[Review] Everything Everywhere All At Once And Asian Identity

I won’t be spoiling anything in this review. I love the movie too much to spoil anything major about it.

I haven’t been to theaters in a long while. So, when COVID-19 restrictions eased and theaters re-opened, I went back to watch a movie of an emotionally torn protagonist jumping through universes to find purpose and meaning in the chaos of an ever-shifting reality. That movie was Doctor Strange: Multiverse of Madness and it was okay. However, I found myself slightly underwhelmed as I exited the theater.

Afterward, I saw a trailer for Everything Everywhere All At Once. I thought to myself, “Holy shit, it’s “Into The Yeohverse”, and I was so intrigued by the concept. Multiverses and all that wacky timeline stuff are suddenly a big thing. The MCU, the upcoming Flash movie, and even isekai anime is doing multiversal crossovers in recent years.

also just okay.

I went to look for movie tickets, and lo and behold, the Philippines was not airing the movie anymore, apparently. Thankfully, the movie had a recent reshowing, and I finally had the opportunity to watch it. After watching it, I immediately felt cheated that I didn’t see this gorgeous movie immediately. It is a brilliantly messy and heartfelt cinematic experience, and I can’t quite put into words how much I love the ambition and creativity that went into making the movie.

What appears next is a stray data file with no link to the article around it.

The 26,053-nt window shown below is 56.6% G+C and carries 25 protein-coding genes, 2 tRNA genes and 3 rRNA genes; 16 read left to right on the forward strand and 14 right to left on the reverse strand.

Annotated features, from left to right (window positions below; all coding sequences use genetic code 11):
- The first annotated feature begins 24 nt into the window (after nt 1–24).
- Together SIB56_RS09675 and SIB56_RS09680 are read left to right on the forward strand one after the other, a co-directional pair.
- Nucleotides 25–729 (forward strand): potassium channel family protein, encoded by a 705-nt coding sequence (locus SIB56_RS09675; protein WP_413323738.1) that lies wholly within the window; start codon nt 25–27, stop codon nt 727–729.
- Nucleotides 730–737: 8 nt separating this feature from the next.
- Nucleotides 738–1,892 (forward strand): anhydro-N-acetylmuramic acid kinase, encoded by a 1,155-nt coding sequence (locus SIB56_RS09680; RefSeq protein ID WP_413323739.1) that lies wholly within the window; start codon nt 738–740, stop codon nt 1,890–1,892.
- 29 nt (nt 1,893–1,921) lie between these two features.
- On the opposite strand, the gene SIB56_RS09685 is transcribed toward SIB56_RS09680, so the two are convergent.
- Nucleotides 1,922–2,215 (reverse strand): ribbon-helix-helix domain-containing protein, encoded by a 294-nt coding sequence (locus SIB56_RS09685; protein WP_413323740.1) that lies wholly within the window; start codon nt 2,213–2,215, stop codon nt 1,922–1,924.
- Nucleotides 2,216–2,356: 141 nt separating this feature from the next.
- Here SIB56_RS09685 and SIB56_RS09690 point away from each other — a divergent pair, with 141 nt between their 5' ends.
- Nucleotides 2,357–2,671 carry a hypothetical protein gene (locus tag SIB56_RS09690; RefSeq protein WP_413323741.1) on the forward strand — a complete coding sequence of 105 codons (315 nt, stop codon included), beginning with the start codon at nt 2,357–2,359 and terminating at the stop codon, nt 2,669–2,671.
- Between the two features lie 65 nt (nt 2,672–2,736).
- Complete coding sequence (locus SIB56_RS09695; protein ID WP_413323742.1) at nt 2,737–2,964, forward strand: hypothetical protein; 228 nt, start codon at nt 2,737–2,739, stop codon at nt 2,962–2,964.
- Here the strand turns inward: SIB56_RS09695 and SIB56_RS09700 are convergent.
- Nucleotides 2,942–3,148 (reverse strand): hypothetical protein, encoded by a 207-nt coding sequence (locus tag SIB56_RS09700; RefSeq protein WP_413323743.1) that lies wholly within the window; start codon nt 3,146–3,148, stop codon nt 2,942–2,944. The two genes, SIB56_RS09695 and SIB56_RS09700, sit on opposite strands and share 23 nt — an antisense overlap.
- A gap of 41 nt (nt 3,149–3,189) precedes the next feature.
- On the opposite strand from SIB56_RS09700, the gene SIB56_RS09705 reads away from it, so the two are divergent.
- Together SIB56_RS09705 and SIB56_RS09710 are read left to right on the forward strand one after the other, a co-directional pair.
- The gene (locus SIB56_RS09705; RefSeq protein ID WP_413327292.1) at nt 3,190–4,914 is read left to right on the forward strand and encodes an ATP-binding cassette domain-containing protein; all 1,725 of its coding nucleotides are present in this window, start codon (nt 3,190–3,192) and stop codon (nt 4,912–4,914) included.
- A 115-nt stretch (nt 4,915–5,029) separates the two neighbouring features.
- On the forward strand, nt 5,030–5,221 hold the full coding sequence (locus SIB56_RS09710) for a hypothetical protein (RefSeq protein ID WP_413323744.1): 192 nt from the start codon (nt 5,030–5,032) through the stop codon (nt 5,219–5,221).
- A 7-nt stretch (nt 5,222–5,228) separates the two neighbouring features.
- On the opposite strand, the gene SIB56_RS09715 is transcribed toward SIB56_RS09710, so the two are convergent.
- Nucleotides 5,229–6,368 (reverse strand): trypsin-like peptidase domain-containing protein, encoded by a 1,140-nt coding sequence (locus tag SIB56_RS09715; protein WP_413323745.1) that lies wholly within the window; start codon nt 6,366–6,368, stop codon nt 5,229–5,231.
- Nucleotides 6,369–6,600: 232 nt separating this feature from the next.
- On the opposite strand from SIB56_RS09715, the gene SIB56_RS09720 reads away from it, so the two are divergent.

The Actors

So, this is like, easily Michelle Yeoh’s best movie I’ve seen her in, and that is insane. Seriously, Michelle Yeoh has been in some absolute bangers throughout the years. She’s practically a real-life Chun-Li, a true femme fatale martial artist. She’s pushing 60 in this movie, and not only does she look stunning, but she’s also kicking ass with people half her age.

But outside of the amazing action scenes, Michelle Yeoh perfectly plays the role of a very stressed-out Asian immigrant mother in the twilight of her years, overwhelmed with the stress of daily life and so realistically flawed because of it. I really love how she sways from sympathetic to mean to badass at the drop of a hat. This movie would not have worked as well as it did for me if it hadn’t been Michelle Yeoh at the forefront of the experience.

Of course, without a strong supporting cast, the movie would not have been effective either. Ke Huy Quan acts as the perfect mild-mannered, kind yet surprisingly strong-willed husband to Michelle Yeoh’s character. Stephanie Hsu perfectly portrays an Asian-American daughter who has “gone native” in America and the fiery dynamic that entails with her mom.

Jamie Lee Curtis and James Hong provide a lot of comic relief throughout the movie, and at the same time, pull out an emotional response from you out of nowhere. Everybody had a fantastic dynamic, and it really helped solidify an intentionally fractured narrative.

The Aesthetic

Everything Everywhere All at Once, despite how ambitiously high concept the premise is, has a shockingly moderate budget of $25 million. However, the movie made great use of that budget exactly where it was needed. The directors are a pair known as the Daniels (Dan Kwan and Daniel Scheinert), who is most famous for directing Swiss Army Man and the Turn Down For What music video. Most shockingly, the VFX team for this movie was done by only 9 people, which is insane for a movie with this heady concept.